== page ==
### Wednesday, January 15, 2003

**Supreme Court Rules on Infinity**

Breaking news on a post from last October. The
US Supreme Court ruled in favor of Disney that ever increasingly long
finite lengths of copyright protection does not violate the constitutional prohibition against indefinite copyrights.
10:25 AM
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**Our Friends at the NSA**

Last weekend the movie *Enemy of the State* was
shown on network television in the US. This is a pretty good thriller
about a rogue NSA official using the resources of the NSA to get back
some evidence from a lawyer innocently tangled up in this affair.
What do we know about the National
Security Agency? While they don't have the best American
mathematicians, who typically go to universities, they have a large
collection of very good mathematicians. While they are free to read
the same papers I read, we hear about very little of their work. They
must have some exciting work in algorithms and complexity I can only
dream about. Perhaps they have an efficient factoring algorithm or a
working quantum computer in their basement. Unlikely, but possible.

Occasionally I meet NSA scientists at conferences, particularly those
meetings devoted to quantum computation. "The NSA is much more
interested in quantum computing than quantum cryptography," one
such scientist told me. This surprised me since quantum cryptography
seems much more likely to have real-world applications than quantum
computers, both in theory and in practice. "The real issue is how
long our current codes will remain unbreakable. We need to know if our
the information currently encrypted will remain safe for 20 or 50
years."

So is *Enemy of the State* realistic? "Not at all," a
different NSA employee told me at a quantum workshop shortly after the
movie came out. "We work in boring cubicles, not the sleek
offices depicted in the movie." Offices?! What about the satellites
that can track people on the ground in real time? "No comment."

6:01 AM
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### Monday, January 13, 2003

**A Physics-Free Introduction to the Quantum Computation Model**

I just posted to the BEATCS Complexity Column Web Page the February column, written by Steve Fenner, that gives an overview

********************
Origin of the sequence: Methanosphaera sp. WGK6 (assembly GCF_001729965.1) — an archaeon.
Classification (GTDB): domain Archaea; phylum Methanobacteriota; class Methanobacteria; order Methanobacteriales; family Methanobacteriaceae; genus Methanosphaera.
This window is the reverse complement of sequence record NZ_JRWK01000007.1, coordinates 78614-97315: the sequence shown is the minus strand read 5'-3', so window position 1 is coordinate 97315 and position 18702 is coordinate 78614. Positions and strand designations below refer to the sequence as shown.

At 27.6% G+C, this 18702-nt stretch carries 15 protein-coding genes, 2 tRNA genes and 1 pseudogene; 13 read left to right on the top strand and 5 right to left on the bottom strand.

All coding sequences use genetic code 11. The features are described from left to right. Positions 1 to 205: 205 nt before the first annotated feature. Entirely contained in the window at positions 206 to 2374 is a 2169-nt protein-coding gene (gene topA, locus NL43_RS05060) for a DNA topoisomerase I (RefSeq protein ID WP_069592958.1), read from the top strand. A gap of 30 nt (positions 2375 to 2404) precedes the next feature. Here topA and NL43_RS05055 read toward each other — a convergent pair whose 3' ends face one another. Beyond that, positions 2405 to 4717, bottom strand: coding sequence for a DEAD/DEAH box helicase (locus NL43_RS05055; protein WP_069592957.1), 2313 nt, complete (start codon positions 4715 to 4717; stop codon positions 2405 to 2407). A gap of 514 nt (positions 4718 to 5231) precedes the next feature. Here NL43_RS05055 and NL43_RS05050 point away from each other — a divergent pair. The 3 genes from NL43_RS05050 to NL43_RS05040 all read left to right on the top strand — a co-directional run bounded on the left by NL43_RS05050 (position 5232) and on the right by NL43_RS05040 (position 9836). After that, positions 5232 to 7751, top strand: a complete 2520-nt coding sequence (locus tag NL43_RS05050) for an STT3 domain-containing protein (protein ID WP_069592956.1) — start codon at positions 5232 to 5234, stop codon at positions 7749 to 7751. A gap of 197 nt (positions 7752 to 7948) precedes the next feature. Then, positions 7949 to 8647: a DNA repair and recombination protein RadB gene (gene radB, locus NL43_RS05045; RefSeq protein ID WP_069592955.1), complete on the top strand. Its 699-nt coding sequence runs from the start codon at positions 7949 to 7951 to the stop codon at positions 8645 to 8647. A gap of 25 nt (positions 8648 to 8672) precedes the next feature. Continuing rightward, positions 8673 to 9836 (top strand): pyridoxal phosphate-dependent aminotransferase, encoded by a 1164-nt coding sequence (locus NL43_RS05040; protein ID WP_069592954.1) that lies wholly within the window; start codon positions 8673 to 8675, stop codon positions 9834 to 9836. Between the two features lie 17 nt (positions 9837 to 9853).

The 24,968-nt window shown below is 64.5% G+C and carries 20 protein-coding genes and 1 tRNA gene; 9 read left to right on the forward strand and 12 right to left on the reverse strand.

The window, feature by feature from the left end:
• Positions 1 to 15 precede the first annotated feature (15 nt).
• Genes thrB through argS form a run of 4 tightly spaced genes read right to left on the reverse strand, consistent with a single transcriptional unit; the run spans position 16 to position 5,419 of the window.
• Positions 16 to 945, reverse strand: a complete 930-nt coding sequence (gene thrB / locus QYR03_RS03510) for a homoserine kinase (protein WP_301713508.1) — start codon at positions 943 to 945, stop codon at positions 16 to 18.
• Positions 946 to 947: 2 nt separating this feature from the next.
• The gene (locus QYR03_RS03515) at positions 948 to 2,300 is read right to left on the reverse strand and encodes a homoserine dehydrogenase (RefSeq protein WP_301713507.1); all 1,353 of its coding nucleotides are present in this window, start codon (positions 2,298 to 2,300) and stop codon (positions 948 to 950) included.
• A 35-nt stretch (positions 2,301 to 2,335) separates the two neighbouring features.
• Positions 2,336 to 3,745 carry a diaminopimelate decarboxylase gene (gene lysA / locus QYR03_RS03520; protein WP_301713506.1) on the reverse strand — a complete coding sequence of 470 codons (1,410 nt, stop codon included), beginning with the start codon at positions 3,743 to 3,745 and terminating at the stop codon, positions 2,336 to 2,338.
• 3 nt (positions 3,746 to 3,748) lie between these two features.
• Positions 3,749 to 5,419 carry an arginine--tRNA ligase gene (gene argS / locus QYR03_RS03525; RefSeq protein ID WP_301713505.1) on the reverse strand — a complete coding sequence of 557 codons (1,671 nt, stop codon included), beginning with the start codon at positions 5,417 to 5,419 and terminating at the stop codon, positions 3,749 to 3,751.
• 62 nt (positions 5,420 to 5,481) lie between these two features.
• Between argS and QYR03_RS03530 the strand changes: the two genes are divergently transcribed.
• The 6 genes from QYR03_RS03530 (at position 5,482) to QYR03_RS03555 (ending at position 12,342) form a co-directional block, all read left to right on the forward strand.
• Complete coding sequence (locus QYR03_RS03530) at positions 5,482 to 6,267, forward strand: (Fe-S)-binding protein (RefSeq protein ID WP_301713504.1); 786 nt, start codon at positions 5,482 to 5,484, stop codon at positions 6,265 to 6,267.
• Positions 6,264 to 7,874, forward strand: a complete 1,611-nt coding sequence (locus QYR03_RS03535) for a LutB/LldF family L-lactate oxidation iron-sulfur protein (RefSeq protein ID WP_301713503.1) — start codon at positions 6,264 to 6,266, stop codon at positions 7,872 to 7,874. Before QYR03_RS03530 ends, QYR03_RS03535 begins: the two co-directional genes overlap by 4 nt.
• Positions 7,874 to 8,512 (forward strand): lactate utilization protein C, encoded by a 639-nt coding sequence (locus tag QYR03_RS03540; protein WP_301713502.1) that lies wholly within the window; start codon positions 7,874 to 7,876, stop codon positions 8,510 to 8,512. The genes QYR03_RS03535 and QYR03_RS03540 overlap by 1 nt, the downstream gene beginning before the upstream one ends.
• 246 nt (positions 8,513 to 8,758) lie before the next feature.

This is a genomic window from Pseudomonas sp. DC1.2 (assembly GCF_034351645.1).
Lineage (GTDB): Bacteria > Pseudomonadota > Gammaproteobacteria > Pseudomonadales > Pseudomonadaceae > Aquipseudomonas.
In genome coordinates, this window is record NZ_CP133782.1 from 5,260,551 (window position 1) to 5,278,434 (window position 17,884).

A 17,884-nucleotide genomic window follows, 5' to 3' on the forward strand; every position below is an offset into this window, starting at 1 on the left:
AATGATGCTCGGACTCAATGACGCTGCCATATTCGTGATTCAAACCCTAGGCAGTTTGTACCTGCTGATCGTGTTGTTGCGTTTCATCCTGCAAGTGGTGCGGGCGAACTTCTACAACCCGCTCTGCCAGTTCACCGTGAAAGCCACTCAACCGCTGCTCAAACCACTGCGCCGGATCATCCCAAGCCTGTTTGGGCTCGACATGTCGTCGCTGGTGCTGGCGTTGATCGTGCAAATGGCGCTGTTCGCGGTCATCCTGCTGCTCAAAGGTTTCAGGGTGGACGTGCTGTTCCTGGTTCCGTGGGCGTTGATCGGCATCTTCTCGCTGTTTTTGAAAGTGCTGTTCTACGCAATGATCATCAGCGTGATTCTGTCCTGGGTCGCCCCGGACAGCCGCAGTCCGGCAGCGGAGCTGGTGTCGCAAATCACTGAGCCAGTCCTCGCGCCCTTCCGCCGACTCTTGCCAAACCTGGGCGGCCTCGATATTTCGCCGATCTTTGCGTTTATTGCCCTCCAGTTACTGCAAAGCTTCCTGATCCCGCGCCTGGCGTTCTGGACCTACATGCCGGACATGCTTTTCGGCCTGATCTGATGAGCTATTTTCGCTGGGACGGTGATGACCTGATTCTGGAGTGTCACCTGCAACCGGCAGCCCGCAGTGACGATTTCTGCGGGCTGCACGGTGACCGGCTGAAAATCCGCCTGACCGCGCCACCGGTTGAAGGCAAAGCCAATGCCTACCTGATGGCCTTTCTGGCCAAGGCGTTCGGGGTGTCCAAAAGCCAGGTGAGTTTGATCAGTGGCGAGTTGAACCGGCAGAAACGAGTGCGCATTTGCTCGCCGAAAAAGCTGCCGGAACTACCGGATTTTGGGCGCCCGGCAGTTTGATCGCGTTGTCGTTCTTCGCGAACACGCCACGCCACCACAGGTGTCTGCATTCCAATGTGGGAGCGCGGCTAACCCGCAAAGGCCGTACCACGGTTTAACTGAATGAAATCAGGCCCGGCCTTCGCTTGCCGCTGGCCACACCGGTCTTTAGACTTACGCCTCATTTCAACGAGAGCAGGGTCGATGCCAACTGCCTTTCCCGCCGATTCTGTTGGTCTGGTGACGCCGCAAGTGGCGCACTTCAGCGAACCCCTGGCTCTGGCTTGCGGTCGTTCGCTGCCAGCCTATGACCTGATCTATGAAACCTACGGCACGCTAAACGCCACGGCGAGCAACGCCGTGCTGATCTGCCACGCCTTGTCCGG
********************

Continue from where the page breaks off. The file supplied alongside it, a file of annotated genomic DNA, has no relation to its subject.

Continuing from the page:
of quantum computing to those of us without a physics background.
Do you have a survey that you are dying to write? I am always looking for volunteers for the column.

2:06 PM
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### Sunday, January 12, 2003

**Foundations of Complexity **

Lesson 13: Satisfiability

Previous Lesson |
Next Lesson
Boolean-Formula Satisfiability (SAT) is the single most important
language in computational complexity. Here is an example of a Boolean
formula.

(u OR v) AND (u OR v)
u and v are variables that take on values from {TRUE, FALSE}. u means the negation of u. A *literal* is either
a variable or its negation.

An *assignment* is a setting of the variables to true and false, for
example (u→TRUE, v→FALSE). Once all of the variables are
assigned a truth value, the formula itself has a truth value. The
assignment (u→TRUE, v→FALSE) makes the formula above
false. A *satisfying assignment* is an assignment that makes the formula
true. For the formula above, the assignment (u→TRUE, v→TRUE)
is satisfying. If a formula has a satisfying assignment we say the
formula is *satisfiable*.

SAT is the set of satisfiable formula. The formula above is in
SAT. This formula is not.

u AND (u OR v) AND (u or v)
A formula is in conjunctive normal
form (CNF) if it is the AND of several clauses, each consisting of an
OR of literals, like the formulas above. A disjunctive normal form
(DNF) formula is the same with AND and OR reversed. A formula is
k-CNF if every clause has exactly k literals. The first formula
above is in 2-CNF.

CNF-SAT is the set of satisfiable CNF formulas. k-CNF-SAT or k-SAT is
the set of satisfiable formulas in k-CNF.

Cook and Levin independently showed that SAT is NP-complete.
The problem remains NP-complete if we restrict to CNF-SAT or even
3-SAT.

Next lesson we will show that CNF-SAT is NP-complete.

8:44 AM
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